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Ontario Tech acknowledges the lands and people of the Mississaugas of Scugog Island First Nation.

We are thankful to be welcome on these lands in friendship. The lands we are situated on are covered by the Williams Treaties and are the traditional territory of the Mississaugas, a branch of the greater Anishinaabeg Nation, including Algonquin, Ojibway, Odawa and Pottawatomi. These lands remain home to many Indigenous nations and peoples.

We acknowledge this land out of respect for the Indigenous nations who have cared for Turtle Island, also called North America, from before the arrival of settler peoples until this day. Most importantly, we acknowledge that the history of these lands has been tainted by poor treatment and a lack of friendship with the First Nations who call them home.

This history is something we are all affected by because we are all treaty people in Canada. We all have a shared history to reflect on, and each of us is affected by this history in different ways. Our past defines our present, but if we move forward as friends and allies, then it does not have to define our future.

Learn more about Indigenous Education and Cultural Services

Branding Justice: How the Canadian Trademarks Database Can Address Linguistic Inequalities

Ung Shen Goh, PhD candidate, Osgoode Hall Law School

Published April 19, 2018 by Technologies of Justice.

At the Technologies of Justice Conference session on ways of doing and knowing the law, Ung Shen Goh discussed branding justice: how the Canadian Trademarks Database can address linguistic inequalities. The session took place on January 26, 2018, at the University of Ontario Institute of Technology.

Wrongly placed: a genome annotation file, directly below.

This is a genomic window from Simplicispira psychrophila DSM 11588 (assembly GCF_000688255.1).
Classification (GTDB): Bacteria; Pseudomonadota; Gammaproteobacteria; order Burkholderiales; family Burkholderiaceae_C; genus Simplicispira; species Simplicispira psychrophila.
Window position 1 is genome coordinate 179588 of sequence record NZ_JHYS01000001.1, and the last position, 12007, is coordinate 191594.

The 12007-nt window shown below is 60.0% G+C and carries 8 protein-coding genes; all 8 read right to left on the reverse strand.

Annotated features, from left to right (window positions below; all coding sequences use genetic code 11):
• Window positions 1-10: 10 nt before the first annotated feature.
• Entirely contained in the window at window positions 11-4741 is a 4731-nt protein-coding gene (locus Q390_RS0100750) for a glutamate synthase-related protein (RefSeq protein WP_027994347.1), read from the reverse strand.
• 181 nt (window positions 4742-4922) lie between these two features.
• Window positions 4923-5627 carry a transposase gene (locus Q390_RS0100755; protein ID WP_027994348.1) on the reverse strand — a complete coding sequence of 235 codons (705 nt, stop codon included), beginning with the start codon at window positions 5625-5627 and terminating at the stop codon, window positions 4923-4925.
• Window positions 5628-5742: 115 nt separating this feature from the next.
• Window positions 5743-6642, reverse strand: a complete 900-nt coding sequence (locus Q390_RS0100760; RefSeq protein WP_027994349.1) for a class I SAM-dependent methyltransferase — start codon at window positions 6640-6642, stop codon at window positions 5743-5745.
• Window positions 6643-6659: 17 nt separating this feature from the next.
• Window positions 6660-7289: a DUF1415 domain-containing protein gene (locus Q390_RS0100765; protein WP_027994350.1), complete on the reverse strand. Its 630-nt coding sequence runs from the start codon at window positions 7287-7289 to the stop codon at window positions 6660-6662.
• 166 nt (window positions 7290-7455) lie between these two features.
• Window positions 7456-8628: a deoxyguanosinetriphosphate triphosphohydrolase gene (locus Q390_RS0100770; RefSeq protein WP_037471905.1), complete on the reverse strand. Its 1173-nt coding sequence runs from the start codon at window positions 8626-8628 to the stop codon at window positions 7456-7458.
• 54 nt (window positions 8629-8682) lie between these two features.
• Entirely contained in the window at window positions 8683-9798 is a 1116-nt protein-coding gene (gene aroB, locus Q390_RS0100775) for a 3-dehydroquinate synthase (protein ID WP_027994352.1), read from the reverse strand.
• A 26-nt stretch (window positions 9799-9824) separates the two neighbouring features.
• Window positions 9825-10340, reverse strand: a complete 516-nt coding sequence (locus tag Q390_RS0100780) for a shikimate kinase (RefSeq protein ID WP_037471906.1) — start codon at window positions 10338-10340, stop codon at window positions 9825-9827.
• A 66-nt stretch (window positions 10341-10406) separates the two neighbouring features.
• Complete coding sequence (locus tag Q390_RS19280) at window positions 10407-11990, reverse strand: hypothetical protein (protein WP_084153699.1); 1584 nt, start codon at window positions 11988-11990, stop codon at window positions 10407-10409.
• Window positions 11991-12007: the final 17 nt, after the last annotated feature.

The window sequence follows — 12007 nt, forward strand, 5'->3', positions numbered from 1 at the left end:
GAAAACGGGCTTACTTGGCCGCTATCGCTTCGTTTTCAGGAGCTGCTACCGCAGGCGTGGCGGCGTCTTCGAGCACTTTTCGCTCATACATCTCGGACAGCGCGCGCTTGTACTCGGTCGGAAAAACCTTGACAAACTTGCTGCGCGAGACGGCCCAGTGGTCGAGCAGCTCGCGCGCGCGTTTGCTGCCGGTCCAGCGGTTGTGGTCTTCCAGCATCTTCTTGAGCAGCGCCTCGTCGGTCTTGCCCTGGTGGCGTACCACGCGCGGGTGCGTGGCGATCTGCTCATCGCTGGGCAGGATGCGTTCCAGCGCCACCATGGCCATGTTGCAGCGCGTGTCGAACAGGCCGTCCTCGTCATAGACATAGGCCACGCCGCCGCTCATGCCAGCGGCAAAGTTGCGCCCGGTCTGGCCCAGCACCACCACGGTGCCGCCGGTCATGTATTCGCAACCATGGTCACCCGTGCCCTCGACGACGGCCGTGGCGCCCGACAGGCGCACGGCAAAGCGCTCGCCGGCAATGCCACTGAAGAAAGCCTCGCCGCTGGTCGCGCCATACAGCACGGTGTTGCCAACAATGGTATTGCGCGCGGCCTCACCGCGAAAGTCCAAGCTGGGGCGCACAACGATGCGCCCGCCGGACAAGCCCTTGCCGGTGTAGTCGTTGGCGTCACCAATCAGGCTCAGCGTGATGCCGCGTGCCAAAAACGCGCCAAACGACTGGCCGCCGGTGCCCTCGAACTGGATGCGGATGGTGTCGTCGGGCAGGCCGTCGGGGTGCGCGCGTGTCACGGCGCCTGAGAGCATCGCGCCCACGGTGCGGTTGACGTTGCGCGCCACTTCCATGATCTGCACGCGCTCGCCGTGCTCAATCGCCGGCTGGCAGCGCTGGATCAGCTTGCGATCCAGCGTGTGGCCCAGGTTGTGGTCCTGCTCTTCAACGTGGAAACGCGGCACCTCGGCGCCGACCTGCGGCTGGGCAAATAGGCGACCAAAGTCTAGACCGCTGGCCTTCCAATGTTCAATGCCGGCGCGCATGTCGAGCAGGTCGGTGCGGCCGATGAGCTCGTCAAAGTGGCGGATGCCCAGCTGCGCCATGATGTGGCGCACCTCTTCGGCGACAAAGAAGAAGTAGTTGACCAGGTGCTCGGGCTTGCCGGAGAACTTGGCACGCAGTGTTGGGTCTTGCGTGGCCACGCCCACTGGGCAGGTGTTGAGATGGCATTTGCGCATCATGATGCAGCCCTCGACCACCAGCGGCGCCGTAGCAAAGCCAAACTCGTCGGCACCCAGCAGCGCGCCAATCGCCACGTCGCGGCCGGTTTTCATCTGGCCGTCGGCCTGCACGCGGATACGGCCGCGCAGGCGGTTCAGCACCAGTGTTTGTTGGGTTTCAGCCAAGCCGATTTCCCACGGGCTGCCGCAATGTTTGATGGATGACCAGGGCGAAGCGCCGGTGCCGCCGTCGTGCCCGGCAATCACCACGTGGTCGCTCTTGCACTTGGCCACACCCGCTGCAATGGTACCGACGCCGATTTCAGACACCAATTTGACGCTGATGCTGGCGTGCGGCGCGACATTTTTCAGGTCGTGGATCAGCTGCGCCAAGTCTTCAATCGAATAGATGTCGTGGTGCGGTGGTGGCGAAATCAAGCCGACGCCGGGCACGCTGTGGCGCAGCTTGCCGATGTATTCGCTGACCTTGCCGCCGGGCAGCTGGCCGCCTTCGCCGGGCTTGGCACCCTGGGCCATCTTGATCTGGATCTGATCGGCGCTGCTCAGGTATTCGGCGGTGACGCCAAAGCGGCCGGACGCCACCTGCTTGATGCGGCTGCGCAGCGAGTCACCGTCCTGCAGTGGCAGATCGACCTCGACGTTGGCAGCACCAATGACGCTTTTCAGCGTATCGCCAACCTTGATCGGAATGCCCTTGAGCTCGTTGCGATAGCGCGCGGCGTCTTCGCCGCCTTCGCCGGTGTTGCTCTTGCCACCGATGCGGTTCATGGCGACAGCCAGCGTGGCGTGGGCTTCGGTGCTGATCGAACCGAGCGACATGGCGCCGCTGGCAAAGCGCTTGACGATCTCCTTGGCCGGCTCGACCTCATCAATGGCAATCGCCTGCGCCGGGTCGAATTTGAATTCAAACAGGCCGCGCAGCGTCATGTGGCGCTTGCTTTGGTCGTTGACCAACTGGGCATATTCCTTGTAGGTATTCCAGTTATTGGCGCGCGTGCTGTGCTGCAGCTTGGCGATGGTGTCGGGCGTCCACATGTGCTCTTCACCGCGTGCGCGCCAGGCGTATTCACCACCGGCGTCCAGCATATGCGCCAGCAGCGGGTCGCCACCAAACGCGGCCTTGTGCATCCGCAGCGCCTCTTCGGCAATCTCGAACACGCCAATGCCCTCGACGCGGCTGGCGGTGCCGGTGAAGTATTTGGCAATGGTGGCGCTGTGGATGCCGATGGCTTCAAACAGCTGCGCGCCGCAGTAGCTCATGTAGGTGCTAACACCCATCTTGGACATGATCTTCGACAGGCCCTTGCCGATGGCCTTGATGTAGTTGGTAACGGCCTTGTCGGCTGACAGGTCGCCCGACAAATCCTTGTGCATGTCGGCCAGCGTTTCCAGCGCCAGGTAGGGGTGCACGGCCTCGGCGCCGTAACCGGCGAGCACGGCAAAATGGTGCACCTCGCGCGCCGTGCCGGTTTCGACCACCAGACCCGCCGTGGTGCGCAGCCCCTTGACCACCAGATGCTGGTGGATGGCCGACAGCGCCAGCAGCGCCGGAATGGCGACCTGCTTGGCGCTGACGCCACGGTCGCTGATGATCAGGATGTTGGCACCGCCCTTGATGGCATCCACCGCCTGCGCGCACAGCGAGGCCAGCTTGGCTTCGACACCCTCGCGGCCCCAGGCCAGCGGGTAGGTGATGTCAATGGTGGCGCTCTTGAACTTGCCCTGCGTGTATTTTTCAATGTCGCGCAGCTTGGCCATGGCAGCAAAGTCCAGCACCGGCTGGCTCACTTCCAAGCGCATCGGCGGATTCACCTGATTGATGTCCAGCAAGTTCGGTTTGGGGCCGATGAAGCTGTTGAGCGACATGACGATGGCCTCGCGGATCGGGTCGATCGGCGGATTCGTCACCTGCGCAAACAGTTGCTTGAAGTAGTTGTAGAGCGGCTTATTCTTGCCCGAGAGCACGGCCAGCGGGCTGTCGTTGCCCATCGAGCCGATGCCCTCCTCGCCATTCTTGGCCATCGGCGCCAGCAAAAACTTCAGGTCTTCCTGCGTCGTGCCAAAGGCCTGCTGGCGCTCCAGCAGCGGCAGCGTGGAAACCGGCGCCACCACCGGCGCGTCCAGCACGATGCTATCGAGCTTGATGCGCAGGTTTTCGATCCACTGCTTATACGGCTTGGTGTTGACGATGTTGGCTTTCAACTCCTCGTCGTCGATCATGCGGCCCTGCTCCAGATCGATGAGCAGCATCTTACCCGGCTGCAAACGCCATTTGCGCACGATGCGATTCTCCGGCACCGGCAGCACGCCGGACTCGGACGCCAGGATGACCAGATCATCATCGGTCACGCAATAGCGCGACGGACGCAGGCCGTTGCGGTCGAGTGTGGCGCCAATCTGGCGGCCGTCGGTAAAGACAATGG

Ung Shen Goh discussed the Canadian trademark database in terms of uses and views on non-romanized languages. She first described the processes of registration and administration, and explained the differences between word marks and design marks in law. She pointed out the unintended inequalities for translations of wordmarks and how non-romanized languages receive less protection than romanized languages because they can only be translated as a design mark. She noted how this can include Canadian Indigenous languages that cannot be written in a romanized alphabet.
 
She explained that regular keyboards, phones and computers have the technology to use non-romanized languages, but the government does not use this technology in their system. She pointed out that sound marks are also recordable using technology, and are covered by word mark laws, yet non-romanized languages are not covered. She discussed how smell, texture and taste marks are starting to exist, but non-romanized languages are being neglected by law regardless of the advancements in technology. She emphasized that the need is there, people are being affected, and there are many cases showing this. She highlighted the need for change, pressing the fact that unconventional uses are being protected, yet translations and other visual yet non-romanized word marks are not being protected.